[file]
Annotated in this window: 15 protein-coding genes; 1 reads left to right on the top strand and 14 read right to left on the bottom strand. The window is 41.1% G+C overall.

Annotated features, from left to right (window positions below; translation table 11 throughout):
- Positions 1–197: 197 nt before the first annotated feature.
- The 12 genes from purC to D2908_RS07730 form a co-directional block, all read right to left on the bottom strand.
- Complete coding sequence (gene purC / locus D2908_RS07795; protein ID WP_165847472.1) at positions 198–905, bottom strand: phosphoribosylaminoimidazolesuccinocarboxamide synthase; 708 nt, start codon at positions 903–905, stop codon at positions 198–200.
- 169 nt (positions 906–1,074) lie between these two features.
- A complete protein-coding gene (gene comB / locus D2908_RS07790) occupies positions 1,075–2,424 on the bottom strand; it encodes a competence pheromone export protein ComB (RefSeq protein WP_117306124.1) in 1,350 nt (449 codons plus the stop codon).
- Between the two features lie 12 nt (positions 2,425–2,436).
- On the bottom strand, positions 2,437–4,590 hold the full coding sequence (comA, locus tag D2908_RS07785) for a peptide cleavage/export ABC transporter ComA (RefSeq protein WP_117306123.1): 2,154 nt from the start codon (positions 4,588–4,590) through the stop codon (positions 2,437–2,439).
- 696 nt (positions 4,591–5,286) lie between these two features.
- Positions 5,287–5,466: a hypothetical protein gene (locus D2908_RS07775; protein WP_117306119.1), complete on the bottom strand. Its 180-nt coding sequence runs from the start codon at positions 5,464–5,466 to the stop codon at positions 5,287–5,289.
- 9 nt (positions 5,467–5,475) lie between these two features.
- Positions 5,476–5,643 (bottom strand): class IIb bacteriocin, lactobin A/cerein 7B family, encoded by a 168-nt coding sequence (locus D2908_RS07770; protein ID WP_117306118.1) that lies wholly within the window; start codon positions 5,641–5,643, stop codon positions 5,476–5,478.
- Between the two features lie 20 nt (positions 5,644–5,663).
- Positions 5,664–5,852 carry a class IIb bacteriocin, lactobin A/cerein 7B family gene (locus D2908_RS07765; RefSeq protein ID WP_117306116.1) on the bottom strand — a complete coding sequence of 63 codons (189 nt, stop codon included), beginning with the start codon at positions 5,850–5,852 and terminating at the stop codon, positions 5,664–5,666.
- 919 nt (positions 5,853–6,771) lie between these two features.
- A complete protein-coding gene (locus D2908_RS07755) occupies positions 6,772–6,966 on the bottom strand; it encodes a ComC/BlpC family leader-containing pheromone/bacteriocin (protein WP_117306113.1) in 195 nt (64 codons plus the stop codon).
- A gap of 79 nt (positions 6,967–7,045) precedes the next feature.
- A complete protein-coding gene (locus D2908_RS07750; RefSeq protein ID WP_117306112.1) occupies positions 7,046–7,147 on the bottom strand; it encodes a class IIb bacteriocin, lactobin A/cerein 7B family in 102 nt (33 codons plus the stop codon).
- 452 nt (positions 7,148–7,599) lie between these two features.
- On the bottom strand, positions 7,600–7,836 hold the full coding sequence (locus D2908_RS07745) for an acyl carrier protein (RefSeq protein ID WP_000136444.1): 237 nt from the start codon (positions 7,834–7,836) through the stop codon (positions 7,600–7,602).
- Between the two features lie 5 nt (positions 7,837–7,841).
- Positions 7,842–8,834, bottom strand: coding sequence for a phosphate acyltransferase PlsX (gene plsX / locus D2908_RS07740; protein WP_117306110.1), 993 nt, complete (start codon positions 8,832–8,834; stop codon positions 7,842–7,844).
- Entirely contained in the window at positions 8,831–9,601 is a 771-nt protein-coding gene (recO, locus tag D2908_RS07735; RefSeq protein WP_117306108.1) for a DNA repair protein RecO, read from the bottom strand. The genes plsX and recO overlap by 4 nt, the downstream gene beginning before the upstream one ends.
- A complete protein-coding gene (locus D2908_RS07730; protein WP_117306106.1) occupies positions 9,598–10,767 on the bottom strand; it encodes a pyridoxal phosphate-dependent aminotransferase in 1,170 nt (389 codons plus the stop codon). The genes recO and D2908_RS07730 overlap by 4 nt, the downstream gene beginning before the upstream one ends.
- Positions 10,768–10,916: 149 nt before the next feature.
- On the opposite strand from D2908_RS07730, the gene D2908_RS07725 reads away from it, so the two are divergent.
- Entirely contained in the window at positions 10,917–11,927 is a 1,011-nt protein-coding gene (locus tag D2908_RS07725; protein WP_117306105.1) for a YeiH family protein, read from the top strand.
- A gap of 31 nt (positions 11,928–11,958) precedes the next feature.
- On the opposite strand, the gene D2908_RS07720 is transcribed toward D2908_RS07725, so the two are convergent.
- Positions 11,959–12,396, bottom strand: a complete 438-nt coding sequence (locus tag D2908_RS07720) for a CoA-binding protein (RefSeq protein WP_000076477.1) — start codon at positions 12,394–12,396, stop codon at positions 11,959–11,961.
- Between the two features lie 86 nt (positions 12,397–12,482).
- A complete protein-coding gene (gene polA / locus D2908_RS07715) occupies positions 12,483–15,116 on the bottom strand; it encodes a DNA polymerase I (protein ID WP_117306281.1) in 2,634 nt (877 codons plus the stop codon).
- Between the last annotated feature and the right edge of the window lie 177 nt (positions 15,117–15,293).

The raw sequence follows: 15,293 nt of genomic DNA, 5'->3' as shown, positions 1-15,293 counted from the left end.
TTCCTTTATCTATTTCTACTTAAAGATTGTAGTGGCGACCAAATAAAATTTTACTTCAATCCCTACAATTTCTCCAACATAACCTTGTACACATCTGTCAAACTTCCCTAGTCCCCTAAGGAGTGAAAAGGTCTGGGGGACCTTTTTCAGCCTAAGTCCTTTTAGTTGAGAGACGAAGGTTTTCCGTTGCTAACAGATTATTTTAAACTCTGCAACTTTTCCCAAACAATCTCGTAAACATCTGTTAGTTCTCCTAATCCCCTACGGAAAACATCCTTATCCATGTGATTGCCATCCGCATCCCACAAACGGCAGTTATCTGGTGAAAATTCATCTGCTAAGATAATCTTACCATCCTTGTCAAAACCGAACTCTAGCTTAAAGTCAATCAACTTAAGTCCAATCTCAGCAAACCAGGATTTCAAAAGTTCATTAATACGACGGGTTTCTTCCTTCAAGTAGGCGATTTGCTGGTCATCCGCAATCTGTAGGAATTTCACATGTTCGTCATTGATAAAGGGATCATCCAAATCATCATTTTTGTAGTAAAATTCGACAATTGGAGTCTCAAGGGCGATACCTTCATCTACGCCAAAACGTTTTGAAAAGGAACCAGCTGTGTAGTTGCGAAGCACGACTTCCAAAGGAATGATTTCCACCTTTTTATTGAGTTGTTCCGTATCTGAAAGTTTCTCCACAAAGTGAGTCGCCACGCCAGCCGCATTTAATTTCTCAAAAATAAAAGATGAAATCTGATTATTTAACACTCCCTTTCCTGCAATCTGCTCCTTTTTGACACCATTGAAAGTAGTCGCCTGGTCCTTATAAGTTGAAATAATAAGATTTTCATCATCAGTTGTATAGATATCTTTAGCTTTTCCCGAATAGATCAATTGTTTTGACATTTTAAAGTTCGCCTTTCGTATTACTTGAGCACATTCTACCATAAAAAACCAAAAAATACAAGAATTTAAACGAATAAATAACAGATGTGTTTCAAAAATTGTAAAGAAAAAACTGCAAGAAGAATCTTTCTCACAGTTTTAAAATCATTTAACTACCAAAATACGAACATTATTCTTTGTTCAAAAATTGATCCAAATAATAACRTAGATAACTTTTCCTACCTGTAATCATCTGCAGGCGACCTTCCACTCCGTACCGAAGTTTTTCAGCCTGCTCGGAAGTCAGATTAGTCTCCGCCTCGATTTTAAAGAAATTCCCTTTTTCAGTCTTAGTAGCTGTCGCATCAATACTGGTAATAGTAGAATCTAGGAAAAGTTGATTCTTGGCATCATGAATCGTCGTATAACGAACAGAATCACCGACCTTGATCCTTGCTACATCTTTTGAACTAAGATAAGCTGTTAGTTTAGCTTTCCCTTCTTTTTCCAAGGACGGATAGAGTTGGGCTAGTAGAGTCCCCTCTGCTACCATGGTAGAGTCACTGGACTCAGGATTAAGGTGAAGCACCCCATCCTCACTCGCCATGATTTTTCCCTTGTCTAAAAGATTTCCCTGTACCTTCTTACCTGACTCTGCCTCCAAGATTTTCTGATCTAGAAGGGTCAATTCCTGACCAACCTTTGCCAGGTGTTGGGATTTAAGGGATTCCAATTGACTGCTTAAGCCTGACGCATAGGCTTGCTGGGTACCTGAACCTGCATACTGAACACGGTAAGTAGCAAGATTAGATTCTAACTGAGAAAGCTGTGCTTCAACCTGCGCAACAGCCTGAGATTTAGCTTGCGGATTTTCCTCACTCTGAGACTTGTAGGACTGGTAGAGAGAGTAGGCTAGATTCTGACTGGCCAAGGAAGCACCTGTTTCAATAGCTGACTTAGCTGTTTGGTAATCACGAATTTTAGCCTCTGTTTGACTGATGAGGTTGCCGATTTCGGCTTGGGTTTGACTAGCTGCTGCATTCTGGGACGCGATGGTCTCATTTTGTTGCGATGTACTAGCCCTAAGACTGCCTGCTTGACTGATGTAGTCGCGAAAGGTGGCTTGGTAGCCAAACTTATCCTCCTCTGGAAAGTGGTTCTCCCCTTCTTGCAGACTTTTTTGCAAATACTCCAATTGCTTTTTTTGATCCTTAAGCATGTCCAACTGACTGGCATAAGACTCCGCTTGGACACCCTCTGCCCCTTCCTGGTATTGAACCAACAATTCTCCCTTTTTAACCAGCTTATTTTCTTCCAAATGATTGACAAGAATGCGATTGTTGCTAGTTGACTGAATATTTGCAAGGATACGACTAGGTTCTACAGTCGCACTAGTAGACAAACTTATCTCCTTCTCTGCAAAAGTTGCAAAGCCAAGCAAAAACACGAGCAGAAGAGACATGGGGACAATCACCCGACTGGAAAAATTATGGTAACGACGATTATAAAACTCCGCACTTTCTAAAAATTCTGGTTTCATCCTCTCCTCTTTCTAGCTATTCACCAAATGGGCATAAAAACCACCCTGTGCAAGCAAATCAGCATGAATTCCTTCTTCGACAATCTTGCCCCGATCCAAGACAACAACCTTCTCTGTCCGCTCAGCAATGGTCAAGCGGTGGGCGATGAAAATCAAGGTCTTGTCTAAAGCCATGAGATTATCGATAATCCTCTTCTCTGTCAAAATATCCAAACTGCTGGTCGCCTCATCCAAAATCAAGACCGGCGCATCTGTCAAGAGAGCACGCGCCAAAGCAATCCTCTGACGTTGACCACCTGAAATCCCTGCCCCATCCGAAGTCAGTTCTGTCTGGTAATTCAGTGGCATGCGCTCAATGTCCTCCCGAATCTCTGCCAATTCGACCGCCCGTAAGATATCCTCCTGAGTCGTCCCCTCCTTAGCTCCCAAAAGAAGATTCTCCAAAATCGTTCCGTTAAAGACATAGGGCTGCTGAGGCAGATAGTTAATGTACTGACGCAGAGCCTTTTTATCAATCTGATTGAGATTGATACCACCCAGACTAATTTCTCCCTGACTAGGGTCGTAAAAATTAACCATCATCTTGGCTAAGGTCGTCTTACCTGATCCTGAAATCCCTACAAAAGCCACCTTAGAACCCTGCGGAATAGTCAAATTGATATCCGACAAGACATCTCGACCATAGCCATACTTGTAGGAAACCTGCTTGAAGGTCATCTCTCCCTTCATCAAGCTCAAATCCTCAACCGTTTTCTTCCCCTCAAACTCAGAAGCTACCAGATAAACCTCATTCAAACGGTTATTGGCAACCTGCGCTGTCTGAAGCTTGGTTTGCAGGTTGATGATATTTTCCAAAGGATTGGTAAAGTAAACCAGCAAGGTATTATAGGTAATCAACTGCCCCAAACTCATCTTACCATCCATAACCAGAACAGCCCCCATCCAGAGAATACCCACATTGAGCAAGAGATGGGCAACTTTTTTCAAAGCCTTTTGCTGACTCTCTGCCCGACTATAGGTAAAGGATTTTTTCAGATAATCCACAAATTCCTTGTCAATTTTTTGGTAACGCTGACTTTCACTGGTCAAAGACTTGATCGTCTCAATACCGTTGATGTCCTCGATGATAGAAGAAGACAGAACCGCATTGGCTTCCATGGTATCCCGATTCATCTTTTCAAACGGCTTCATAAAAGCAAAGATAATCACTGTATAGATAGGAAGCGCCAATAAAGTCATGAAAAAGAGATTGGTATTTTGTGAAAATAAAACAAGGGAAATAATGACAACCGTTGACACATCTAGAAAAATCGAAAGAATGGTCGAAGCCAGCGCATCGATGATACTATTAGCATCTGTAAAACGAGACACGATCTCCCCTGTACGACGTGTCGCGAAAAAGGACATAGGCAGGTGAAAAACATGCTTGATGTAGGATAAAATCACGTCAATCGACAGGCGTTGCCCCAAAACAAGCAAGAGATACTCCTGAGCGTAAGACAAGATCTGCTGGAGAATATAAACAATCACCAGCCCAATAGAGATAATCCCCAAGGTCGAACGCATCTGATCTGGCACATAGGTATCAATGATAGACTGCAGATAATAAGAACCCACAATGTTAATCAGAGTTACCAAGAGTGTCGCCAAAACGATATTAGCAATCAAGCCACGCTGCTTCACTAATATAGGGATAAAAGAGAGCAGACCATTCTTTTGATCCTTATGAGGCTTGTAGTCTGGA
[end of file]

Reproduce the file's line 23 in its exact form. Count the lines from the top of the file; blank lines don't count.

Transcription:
- Positions 7,842–8,834, bottom strand: coding sequence for a phosphate acyltransferase PlsX (gene plsX / locus D2908_RS07740; protein WP_117306110.1), 993 nt, complete (start codon positions 8,832–8,834; stop codon positions 7,842–7,844).